Ron Tisdale wrote:
One reason I suggest looking at Daito ryu is because of something we've discussed before I believe...the focus on 'aiki' as opposed to just 'ki'. That seems (to me) to be the real focus in aikido's predesessor, and that is why if you want to see the basis for a lot of these things, it pays to look at what the other 'top dogs' in Daito ryu did/do. Its just a suggestion, and given the more secretive nature often associated with the higher levels in Daito ryu, not an easy thing to do in any case.
I get a little confused with the term "aiki" as some people are using it. Some people are using it to mean what actually is kokyu and some people are using it to mean "blending", etc. One of the problems with the term "aiki" is that a lot of somewhat sheltered Aikidoists think there's this neat Aikido idea of not resisting and blending with the opponent's attack and then either setting them aside gently or planting their face in the floor at the choosing of nage. The unfortunate thing is that if you've been around a while you understand that this same philosophy appears in a number of martial arts. So, it's a cool idea, etc., but it is not something really unique like the comparison in a lot of peoples' minds between Aikido and "karate" (poor karate... it's always the fall guy for people who do "soft", "internal", and "spiritual" stuff).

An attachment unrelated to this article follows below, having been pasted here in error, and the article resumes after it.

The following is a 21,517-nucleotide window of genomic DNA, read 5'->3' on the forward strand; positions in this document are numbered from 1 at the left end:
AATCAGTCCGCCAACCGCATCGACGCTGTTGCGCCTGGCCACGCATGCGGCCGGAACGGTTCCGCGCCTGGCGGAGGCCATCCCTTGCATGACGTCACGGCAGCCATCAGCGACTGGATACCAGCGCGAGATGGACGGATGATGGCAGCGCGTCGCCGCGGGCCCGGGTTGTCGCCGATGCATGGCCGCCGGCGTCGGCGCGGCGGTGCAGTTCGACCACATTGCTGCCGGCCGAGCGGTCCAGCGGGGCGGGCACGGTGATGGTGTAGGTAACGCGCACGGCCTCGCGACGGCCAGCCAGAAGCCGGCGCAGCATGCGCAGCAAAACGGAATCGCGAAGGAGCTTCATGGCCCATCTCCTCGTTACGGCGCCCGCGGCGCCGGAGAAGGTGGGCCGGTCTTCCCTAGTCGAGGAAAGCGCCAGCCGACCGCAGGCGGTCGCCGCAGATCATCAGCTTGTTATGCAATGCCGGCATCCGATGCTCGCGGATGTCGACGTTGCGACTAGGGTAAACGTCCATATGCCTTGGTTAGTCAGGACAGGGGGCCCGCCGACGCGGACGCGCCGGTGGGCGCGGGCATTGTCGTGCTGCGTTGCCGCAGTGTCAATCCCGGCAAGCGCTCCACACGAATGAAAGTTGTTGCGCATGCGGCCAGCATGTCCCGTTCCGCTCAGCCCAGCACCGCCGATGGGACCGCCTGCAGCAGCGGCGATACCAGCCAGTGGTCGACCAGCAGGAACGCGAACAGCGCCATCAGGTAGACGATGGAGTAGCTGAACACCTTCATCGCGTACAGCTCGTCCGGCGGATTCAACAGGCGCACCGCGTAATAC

In terms of "aiki" as a definition of kokyu, I'll have to pass, BTW. It does not compute.
The interesting thing about "harmonizing" with the opponent is that to a large extent you always have to harmonize with your opponent if you're going to beat him with anything other than a sucker-punch or brute strength/size. If you read Shioda's comments on timing, etc., and the use of atemi, these are certainly within the realm of "aiki" as he defines it (of course, Shioda, not being of style X, could not possibly understand the real meaning of "aiki" the way adherents of style X do... that goes without saying. He was only a direct student of Ueshiba and was not enlightened in the approved manner.
What I meant about Daito-Ryu and Aikido is that I'll bet dollars to doughnuts that at the higher levels of both arts they use the same amounts of ki and kokyu..... which is to say every movement is imbued with this sort of power/skill/conditioning.
My opinion, FWIW.